USD/CAD - Loonie Keeps Gains with Oil Prices over $58.00 U.S.

Canadian Dollar (CAD)

The Canadian Dollar had another good day Wednesday, boosted by a further sharp rise in oil prices to their highest level of the year.

Only 10 days ago, NYMEX crude was at $55.19 U.S. per barrel. On Tuesday, this week it finished around $57.05 and yesterday it traded as high as $58.02 U.S. before settling today ain the mid-$57.80’s. The rise in oil prices was very timely for the Canadian Dollar as some of the earlier optimism around the "NAFTA 2.0" talks began to be reassessed locally.

Indeed, one of the major banks in Canada put out a report saying the loonie could fall as much as 20% if the talks failed in the New Year. It stressed this was not the bank's central scenario (otherwise, it might now be looking for a new Head of Research) but noted, "Despite ongoing threats from President Trump and a more contentious renegotiation process of late, we continue to view NAFTA termination as a tail risk… the risk of significant negative impacts to economic activity and financial volatility, through the channel of policy uncertainty, is non-trivial."

USD/CAD is down at to a four-week low of $1.2780 at this morning’s North American open while the loonie's pairing with the Australian dollar is at $0.9675.

US Dollar (USD)

USD/CAD expected range: $1.2720 – $1.2790

To our readers in the United States – Happy Thanksgiving Day. Celebrated on the fourth Thursday of November in the U.S. and the second Monday of October in Canada, it began as a celebration to bless the harvest. Nowadays it’s a day of rest before the serious business of shopping begins in earnest on "Black Friday", the day when it used to be said storekeepers finally moved out of the red to make some profits before year-end.

The U.S. dollar most certainly did not enter the holidays in a celebratory mood. It tumbled on Wednesday and has stayed lower throughout the Asian session and into the European morning. The dollar’s index against a basket of major currencies fell through technical support at 93.30 even before the release of a pretty dovish set of Federal Open Market Committee Minutes.

These revealed, "A number of participants were worried that a decline in longer-term inflation expectations would make it more challenging for the Committee to promote a return of inflation to 2% over the medium term. These participants’ concerns were sharpened by the apparently weak responsiveness of inflation to resource utilization and the low level of the neutral interest rate, and such considerations suggested that the removal of policy accommodation should be quite gradual."

None of this yet changes the outlook for the upcoming December 13 FOMC meeting but it does reveal a clear shift of thinking. Maybe it’s all designed to give incoming Fed Chair Jerome Powell more room for manuevre in the New Year.

For the near-term, however, it is likely to keep up the downward pressure on the greenback, whose index opens this morning at just 92.7.

Euro (EUR)

CAD/EUR expected range: $0.6655 – $0.6710

The euro is the strongest currency of all this morning, not because of any great change in the German political situation – though it is rumoured that the leader of the SPD, Martin Schulz, may resign later today – but on the back of a stunning set of "flash" Purchasing Managers Index numbers in France, Germany and the euro-zone. The euro-zone manufacturing index of 60.0 was the strongest in 211 months, the services index was at a six-month high of 56.2 whilst the composite index was at a 79-month high of 57.5.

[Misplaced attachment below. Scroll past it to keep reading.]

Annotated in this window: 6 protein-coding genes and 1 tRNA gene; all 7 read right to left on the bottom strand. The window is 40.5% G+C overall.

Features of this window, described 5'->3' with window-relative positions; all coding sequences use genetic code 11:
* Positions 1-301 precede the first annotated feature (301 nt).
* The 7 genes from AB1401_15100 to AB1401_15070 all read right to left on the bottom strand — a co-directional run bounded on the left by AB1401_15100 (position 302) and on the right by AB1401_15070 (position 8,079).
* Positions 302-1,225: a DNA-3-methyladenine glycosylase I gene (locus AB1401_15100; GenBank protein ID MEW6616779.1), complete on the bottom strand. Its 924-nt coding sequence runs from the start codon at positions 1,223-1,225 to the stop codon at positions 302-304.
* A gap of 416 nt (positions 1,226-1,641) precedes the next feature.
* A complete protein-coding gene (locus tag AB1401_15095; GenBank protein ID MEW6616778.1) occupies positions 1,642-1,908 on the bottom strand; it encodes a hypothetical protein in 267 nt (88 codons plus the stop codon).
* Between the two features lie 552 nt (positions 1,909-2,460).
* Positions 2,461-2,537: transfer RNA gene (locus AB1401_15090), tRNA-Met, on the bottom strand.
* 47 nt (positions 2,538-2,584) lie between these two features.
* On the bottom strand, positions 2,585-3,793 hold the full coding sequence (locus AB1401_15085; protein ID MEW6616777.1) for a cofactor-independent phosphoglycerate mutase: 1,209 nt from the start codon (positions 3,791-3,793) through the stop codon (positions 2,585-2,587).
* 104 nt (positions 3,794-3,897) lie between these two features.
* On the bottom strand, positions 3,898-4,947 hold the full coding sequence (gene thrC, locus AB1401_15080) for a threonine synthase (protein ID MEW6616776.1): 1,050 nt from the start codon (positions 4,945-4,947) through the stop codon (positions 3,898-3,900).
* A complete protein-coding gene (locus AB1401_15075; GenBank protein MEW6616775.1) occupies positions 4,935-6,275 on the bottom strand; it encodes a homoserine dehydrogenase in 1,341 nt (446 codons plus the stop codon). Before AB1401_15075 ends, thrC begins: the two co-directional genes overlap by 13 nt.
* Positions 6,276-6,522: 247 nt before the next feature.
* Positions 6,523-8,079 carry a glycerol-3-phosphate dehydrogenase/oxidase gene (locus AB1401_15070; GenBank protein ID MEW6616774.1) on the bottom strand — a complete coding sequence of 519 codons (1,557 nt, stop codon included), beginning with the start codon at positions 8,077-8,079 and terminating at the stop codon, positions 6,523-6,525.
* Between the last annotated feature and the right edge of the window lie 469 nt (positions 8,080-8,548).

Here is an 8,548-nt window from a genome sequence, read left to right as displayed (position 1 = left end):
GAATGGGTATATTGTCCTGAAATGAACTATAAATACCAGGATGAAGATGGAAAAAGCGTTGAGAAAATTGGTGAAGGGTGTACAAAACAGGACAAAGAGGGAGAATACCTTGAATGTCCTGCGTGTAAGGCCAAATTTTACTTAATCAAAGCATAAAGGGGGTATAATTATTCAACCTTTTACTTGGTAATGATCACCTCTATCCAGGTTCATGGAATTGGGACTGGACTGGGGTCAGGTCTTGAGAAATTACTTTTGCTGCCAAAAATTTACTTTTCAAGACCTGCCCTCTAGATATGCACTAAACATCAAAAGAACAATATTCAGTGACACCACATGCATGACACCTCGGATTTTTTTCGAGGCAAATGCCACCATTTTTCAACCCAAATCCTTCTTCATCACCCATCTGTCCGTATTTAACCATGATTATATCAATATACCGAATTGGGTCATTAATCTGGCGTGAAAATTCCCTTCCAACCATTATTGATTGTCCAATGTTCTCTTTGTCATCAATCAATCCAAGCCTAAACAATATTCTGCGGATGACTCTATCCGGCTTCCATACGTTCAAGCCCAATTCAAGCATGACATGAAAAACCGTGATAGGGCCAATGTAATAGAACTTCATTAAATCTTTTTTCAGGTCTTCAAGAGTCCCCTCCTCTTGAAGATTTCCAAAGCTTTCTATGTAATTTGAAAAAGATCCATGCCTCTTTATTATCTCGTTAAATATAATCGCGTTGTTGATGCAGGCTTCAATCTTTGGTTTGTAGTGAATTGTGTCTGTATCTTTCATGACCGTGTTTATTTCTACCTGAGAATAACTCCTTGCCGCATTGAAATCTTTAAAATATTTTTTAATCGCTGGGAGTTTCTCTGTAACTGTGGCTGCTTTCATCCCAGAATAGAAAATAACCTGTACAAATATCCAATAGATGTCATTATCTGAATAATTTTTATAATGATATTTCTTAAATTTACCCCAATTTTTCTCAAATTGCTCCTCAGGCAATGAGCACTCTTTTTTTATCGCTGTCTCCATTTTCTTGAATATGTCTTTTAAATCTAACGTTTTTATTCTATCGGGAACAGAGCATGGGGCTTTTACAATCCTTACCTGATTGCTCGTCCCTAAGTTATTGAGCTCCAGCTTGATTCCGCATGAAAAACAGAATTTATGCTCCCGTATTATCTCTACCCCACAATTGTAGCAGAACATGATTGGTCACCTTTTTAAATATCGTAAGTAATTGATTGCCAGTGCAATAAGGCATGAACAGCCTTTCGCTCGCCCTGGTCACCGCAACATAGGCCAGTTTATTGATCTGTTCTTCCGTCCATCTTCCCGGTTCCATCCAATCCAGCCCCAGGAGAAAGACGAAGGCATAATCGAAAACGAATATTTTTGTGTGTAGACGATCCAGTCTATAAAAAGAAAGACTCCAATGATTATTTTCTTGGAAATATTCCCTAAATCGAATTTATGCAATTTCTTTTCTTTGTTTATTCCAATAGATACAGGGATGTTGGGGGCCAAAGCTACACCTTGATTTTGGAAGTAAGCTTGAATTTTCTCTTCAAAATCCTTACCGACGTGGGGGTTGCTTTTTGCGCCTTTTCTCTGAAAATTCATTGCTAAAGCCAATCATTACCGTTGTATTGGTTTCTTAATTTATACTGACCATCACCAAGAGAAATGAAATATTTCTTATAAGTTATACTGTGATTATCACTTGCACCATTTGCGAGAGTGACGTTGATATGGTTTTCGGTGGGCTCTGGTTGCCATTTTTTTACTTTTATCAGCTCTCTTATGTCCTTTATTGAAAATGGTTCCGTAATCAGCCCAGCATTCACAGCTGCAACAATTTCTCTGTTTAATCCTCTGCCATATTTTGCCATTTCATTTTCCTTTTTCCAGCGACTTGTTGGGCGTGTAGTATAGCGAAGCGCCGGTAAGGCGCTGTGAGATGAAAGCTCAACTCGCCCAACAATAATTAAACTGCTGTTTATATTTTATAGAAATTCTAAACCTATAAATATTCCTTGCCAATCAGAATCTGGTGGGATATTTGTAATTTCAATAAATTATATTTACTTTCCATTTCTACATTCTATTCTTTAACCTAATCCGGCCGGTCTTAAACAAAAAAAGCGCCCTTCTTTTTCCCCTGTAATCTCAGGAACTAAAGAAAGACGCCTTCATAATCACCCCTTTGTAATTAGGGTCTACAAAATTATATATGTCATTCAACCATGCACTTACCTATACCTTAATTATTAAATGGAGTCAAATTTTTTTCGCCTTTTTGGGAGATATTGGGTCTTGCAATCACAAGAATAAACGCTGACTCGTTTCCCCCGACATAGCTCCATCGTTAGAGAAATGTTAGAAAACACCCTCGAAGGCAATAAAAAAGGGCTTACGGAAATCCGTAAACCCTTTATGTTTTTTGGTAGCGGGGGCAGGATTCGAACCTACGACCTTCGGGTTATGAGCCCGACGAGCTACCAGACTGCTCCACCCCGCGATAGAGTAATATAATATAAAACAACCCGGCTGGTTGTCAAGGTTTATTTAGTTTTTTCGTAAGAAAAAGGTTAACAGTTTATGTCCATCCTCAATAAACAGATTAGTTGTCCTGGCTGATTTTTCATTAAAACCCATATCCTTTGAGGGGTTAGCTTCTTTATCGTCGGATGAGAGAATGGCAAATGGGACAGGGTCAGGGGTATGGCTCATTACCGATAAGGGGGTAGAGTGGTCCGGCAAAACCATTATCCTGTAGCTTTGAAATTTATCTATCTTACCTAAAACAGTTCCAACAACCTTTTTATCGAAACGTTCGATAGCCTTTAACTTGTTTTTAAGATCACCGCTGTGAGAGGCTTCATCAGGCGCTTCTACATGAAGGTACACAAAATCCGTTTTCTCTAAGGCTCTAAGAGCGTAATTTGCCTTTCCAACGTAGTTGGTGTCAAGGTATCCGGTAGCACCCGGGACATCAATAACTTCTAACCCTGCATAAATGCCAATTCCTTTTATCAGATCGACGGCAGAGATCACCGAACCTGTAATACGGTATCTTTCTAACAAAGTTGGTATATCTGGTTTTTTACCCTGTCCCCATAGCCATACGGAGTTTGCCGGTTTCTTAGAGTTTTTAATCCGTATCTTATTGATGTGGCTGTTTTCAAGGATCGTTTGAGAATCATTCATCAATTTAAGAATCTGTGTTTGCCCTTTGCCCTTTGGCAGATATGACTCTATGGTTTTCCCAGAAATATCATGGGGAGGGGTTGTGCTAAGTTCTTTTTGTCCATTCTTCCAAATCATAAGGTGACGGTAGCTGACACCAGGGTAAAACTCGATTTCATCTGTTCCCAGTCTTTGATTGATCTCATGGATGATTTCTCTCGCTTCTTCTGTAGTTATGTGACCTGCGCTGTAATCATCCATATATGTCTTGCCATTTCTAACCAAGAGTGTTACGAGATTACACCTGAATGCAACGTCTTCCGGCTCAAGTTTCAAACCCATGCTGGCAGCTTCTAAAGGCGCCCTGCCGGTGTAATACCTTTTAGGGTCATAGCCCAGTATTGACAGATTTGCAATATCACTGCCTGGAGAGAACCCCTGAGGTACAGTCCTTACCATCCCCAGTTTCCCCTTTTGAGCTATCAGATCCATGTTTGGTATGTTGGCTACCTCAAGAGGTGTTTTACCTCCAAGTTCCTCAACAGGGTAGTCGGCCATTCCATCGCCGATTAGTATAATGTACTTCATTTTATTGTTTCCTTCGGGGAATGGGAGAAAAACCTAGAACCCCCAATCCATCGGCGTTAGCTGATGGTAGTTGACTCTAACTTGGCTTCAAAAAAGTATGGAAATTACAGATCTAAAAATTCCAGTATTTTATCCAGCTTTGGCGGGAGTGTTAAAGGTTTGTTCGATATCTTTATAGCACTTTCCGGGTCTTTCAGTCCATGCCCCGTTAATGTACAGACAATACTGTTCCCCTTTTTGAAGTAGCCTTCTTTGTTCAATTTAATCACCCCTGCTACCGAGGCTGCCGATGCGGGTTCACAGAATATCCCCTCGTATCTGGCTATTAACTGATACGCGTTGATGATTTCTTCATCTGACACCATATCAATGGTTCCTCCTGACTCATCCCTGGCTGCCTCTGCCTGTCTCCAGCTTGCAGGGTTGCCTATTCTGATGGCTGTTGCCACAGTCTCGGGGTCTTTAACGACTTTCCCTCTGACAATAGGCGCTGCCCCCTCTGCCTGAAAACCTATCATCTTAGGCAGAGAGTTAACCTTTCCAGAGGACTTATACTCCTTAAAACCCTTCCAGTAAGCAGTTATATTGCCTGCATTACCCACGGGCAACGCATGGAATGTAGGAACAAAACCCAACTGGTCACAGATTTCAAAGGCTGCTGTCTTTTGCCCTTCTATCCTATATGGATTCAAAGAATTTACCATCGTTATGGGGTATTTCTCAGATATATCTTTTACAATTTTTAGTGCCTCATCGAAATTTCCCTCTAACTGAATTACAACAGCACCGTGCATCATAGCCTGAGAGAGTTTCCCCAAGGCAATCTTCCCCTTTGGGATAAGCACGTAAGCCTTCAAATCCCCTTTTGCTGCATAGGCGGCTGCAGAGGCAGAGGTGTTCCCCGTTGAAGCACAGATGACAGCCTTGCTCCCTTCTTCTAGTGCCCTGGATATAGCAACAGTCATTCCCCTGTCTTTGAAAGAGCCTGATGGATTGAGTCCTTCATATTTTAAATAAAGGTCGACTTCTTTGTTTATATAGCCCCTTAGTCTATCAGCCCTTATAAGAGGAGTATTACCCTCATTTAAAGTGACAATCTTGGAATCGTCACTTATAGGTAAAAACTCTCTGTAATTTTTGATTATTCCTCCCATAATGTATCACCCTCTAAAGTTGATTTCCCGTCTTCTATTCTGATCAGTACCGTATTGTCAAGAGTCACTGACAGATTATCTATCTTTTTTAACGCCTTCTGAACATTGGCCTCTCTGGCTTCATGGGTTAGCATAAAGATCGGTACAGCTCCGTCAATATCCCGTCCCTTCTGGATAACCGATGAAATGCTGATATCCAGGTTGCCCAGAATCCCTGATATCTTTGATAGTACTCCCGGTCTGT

Markit’s Press Release noted, "The euro-zone economy is showing signs of picking up momentum in the fourth quarter, with multi-year highs seen for all main indicators of output, demand, employment and inflation in November. Business activity and prices rose at the steepest rates for over six years, while the largest accumulation of uncompleted work for over a decade encouraged firms to take on staff at a rate not seen for 17 years. Inflows of new orders showed the largest gain since February 2011. The biggest increase in factory new orders since April 2000 helped offset a slight moderation in the service sector. Goods exports increased at a survey record pace".

The euro pairing with the U.S. dollar has extended Wednesday gains to reach a high of $1.184 where it opens in North America this morning. EUR/CAD hasn’t quite kept pace but has held on to a $1.50 handle for the whole of the past 18 hours, opening today around $1.5015.

Great British Pound

CAD/GBP expected range: $0.5905 – $0.5940

The pound had a pretty mixed day on Wednesday – up against the U.S. and Aussie but down slightly against the euro, Canadian and New Zealand dollars – after U.K. Finance Minister Philip Hammond delivered his annual Budget speech to the House of Commons.

The economic numbers he presented from the independent Office for Budget Responsibility (OBR) made for pretty grim reading. After growing just 1.5% in 2017, U.K. gross domestic product is then expected to grow over the next five years by 1.4, 1.3, 1.3, 1.5 and 1.6 percentage points. Never in modern history has a U.K. finance minister stood up to forecast growth below 2% in every one of the next five years.

Even the initially positive news headlines might not stand up to much scrutiny when it’s realized that cutting transaction taxes on residential property merely pushes up prices with the benefits accruing to existing owners, not new home buyers. It is often said that a Budget should be judged after five weeks, not five minutes and if the early smiles on government faces begin to evaporate, then so too will the recent enthusiasm for the pound, which opened Thursday down 20 pips at $1.3305 U.S.; with GBP/CAD half a cent off its overnight high to $1.6874.